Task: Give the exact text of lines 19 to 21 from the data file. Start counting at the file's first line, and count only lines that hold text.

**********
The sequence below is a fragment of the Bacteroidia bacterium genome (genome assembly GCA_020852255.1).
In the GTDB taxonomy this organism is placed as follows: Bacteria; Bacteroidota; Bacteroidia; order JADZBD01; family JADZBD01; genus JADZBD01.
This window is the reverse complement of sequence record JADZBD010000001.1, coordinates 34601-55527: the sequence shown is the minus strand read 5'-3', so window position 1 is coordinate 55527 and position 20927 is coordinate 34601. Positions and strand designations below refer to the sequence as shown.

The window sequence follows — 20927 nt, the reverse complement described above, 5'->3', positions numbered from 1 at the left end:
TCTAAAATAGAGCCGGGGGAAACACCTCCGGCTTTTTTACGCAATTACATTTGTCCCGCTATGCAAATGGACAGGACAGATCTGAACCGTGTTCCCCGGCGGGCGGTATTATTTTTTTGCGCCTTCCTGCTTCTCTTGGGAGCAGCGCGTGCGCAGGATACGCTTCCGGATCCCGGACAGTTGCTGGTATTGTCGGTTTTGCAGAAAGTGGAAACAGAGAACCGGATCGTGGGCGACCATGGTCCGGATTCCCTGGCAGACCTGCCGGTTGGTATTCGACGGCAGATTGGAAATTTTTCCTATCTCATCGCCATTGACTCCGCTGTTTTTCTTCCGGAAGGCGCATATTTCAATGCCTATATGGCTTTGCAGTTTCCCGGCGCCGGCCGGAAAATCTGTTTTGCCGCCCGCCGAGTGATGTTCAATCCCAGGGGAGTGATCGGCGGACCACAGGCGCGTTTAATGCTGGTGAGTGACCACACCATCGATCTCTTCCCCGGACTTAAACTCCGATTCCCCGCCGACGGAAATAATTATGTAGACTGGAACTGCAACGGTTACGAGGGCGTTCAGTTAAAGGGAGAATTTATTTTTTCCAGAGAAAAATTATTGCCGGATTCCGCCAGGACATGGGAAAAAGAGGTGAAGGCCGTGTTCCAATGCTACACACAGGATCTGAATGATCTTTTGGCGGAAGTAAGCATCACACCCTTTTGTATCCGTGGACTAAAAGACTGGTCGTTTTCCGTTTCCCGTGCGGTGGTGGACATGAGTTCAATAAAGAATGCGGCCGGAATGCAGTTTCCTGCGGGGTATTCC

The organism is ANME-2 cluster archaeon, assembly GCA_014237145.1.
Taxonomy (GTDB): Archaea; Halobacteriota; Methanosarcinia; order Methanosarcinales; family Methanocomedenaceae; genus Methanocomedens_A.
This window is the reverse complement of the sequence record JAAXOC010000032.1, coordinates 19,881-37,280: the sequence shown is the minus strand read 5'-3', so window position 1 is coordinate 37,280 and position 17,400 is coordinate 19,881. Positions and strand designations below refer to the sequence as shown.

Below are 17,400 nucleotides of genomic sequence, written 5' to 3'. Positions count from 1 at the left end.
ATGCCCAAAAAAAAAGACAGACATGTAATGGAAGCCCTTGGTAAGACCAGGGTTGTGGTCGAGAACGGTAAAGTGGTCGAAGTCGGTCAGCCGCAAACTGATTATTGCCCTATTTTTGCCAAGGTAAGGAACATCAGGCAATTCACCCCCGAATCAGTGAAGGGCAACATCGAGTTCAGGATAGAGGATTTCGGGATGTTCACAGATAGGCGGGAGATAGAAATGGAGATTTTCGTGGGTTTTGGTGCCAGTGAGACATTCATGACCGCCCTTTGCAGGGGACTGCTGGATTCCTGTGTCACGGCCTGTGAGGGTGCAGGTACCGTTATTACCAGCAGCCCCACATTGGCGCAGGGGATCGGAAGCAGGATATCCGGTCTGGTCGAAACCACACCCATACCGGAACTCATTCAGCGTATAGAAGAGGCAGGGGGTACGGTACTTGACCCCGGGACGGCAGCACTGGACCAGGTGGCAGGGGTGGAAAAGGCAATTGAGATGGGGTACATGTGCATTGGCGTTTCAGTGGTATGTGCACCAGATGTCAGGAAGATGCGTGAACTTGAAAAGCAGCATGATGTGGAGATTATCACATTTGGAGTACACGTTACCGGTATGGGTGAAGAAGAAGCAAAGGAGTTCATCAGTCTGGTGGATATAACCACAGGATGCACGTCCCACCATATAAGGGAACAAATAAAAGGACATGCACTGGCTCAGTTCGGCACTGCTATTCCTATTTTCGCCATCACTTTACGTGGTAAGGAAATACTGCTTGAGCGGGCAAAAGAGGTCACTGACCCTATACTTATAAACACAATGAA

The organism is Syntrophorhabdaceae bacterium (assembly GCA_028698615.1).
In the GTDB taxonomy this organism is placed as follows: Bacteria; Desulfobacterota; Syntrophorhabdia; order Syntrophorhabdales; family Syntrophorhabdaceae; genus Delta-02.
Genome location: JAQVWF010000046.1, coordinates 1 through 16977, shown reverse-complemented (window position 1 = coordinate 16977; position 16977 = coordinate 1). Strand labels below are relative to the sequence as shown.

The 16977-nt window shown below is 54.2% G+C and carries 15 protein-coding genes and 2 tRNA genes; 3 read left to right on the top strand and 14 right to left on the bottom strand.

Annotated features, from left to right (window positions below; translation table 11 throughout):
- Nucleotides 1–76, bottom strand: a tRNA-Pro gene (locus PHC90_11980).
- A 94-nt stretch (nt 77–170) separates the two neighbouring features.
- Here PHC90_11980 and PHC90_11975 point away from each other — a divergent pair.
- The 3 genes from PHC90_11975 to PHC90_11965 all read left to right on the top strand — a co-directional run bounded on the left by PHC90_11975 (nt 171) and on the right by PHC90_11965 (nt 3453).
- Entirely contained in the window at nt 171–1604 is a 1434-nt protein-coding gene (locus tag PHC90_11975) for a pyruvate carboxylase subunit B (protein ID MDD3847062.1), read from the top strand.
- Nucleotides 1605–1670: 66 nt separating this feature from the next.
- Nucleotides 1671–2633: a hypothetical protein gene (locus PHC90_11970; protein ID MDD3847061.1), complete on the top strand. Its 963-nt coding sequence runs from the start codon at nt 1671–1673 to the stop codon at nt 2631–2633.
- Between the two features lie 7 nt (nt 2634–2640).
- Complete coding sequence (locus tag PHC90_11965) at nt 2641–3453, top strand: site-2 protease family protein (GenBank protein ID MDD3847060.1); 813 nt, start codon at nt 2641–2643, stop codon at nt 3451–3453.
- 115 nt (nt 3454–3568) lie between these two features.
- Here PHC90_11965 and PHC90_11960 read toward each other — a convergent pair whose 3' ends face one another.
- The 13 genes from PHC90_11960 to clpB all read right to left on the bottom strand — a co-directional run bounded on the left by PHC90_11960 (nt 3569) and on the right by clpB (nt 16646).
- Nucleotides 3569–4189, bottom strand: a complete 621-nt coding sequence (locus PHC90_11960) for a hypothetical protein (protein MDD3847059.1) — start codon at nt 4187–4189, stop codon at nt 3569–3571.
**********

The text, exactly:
- The 3 genes from PHC90_11975 to PHC90_11965 all read left to right on the top strand — a co-directional run bounded on the left by PHC90_11975 (nt 171) and on the right by PHC90_11965 (nt 3453).
- Entirely contained in the window at nt 171–1604 is a 1434-nt protein-coding gene (locus tag PHC90_11975) for a pyruvate carboxylase subunit B (protein ID MDD3847062.1), read from the top strand.
- Nucleotides 1605–1670: 66 nt separating this feature from the next.